Bar Facing Negligent Security Lawsuit After Shooting Death
A tax preparer was fatally shot inside of an off-track betting bar prompting a wrongful death and negligent security lawsuit filed by his family. The shooting occurred at 1 am when gunfire erupted inside. At the time, the bar was near capacity with 350 patrons inside.
Negligent security lawsuits are filed on a theory of premises liability which requires the plaintiff to prove negligence by foreknowledge. If the plaintiff can establish that the bar had cause to know there were security concerns on their property and failed to provide additional security, then they can be held legally responsible for the death occurring on their property. In this case, the plaintiffs will allege that the bar knew there had been assaults, fights, and guns on their property and failed to take any remedial action resulting in the death of a patron.
According to witnesses, the patron who was killed was not a part of the violence that broke out, but rather an innocent bystander. Another woman was injured with non-life-threatening injuries. The same place is being sued over a stabbing that occurred at the bar months earlier. Police are still investigating the matter and have not reported any leads in the case.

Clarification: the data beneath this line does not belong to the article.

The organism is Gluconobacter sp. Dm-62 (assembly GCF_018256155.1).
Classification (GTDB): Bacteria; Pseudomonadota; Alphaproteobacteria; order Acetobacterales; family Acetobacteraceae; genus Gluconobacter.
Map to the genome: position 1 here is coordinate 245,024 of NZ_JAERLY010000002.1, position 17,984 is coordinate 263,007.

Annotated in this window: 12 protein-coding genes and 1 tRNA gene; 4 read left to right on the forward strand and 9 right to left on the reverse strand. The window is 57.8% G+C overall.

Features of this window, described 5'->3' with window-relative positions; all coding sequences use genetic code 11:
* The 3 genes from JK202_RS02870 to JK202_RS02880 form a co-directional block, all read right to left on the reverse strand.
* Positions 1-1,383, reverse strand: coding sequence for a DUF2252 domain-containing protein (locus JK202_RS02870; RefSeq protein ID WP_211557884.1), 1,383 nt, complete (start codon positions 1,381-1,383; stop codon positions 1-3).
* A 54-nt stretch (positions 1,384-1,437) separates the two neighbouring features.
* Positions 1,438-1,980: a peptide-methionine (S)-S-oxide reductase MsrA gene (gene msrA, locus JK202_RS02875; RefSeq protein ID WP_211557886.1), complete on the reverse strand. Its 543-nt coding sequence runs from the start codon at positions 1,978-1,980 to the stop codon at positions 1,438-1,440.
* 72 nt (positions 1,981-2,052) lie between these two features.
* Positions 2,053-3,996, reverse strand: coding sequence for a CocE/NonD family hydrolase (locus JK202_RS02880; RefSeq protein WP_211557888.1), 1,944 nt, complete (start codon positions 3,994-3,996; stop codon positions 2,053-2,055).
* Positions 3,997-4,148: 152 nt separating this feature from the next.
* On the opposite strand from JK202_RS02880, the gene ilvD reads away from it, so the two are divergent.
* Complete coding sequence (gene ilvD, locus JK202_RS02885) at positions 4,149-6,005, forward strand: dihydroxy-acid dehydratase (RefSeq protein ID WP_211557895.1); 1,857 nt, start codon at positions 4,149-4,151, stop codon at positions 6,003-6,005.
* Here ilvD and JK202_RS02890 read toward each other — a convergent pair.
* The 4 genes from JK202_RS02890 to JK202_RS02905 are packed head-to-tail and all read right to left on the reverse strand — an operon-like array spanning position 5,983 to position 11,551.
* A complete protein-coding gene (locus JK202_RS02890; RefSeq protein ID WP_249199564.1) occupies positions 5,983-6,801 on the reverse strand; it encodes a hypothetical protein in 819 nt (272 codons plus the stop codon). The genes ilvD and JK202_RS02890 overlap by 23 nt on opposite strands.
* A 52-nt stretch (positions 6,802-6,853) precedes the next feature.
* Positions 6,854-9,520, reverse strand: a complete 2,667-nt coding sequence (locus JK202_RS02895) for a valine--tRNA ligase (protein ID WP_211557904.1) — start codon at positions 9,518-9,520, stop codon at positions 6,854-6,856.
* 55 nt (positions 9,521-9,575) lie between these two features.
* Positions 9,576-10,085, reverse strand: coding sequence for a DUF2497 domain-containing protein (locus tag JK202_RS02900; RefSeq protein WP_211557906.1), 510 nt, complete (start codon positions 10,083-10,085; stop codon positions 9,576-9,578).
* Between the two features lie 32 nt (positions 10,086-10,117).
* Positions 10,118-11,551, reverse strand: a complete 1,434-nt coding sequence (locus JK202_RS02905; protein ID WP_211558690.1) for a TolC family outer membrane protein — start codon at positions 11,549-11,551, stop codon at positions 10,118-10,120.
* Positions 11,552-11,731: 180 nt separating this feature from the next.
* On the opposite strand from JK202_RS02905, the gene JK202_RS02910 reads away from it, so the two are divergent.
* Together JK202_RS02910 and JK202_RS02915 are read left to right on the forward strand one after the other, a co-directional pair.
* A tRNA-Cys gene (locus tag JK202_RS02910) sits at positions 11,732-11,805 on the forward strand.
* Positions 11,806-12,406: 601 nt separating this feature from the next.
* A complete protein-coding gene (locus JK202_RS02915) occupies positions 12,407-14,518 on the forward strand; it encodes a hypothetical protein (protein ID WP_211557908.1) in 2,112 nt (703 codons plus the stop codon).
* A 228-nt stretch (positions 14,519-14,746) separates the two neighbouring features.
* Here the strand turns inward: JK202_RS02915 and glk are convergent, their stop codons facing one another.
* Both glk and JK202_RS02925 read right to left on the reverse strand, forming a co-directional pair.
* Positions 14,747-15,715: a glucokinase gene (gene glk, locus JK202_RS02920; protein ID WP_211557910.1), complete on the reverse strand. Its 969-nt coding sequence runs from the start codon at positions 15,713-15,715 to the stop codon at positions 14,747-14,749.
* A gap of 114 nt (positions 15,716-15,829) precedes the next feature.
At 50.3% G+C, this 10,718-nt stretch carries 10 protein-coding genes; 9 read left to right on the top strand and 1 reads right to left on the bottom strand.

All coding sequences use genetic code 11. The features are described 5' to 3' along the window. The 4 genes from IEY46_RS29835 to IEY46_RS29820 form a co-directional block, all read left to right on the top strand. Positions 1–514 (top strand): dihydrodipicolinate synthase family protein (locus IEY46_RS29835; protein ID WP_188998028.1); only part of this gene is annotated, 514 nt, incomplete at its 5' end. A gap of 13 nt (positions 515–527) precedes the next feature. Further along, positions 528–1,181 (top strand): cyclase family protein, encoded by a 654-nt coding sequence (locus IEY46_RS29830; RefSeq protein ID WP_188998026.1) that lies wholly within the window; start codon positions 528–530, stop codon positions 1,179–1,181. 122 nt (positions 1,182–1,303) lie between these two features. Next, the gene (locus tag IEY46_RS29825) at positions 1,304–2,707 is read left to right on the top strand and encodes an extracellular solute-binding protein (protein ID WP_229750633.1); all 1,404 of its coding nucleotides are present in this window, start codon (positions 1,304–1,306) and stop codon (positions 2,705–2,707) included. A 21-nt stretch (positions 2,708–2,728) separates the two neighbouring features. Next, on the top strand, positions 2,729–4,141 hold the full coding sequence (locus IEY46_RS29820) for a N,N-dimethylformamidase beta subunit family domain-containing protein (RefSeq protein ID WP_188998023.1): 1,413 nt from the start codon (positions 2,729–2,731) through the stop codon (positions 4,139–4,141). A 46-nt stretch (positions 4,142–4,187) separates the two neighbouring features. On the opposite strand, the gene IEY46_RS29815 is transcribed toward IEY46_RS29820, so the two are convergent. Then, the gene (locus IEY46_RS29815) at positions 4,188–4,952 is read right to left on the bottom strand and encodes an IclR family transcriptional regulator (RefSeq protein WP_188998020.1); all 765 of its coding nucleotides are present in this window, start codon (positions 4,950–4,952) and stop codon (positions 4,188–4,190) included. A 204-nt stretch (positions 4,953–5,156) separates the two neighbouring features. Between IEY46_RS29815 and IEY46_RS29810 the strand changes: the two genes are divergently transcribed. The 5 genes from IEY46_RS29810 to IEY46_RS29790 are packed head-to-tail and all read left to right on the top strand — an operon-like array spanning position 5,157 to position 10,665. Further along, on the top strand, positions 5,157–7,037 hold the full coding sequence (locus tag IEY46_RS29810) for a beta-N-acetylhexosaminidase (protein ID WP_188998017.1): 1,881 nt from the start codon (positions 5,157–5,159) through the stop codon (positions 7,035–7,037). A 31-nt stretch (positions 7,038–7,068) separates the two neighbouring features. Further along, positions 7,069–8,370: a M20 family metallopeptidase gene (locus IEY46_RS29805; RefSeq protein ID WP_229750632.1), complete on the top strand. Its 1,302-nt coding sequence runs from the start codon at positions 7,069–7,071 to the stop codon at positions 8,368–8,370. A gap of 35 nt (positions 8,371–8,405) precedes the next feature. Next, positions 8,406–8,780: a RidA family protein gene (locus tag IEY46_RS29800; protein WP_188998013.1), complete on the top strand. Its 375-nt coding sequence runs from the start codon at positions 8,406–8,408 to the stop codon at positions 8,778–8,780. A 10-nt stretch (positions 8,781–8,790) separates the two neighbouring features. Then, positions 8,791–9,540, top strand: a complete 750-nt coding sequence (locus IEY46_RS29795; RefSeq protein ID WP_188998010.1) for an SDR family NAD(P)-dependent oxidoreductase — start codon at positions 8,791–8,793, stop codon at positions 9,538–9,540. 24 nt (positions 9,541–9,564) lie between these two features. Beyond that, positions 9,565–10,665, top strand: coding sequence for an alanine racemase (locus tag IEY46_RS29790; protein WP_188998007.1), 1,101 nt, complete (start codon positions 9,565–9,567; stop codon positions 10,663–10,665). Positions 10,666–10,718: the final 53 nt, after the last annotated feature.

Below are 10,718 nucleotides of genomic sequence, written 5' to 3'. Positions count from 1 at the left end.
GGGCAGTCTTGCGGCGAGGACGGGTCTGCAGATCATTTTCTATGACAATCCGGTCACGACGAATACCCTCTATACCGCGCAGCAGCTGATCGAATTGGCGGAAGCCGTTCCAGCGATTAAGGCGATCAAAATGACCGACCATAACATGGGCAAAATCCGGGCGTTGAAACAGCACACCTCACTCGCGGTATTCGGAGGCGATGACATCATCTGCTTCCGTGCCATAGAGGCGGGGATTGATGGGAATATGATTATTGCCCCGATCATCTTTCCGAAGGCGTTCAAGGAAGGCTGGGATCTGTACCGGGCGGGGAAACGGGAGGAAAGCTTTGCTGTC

Understanding a proprietor’s duty of care
In most cases, a bar or nightclub makes it onto the police’s watchlist after a shooting, stabbing, or other security incident occurs. At this point, the nightclub would be on notice to provide additional security and prevent future violence. A failure to provide adequate security, an overall security plan, or to address the situation in any meaningful way could result in the police placing civil sanctions on the location. They can also, of course, face personal injury and wrongful death lawsuits for any incident that occurs subsequent to the initial violence.
In this case, the spot has a long history of violence averaging about 168 police incident reports per year. But prosecutions stemming from the incidents are rare due to the large number of patrons inside the establishment, confusing or contradictory witness statements, and the high probability of valid self-defense arguments.
Why aren’t these locations just closed?
They are sometimes. But it can be very difficult to enforce that order and closing the bar may not actually result in an improvement over the previous ownership. The government can also lock down the location, but that costs property owners money and makes the area less vibrant. It’s worth noting that among the other bars in the downtown area, this one contributed more police interactions than most of the others combined. They averaged one every other day just about. So we’re talking about a serious ongoing problem that isn’t being addressed.
Talk to a Miami Personal Injury Lawyer Today
Injured in a bar or nightclub? You may be able to file a lawsuit. Call the Miami personal injury lawyers at Payer Law today to schedule a free consultation and learn more about how we can help.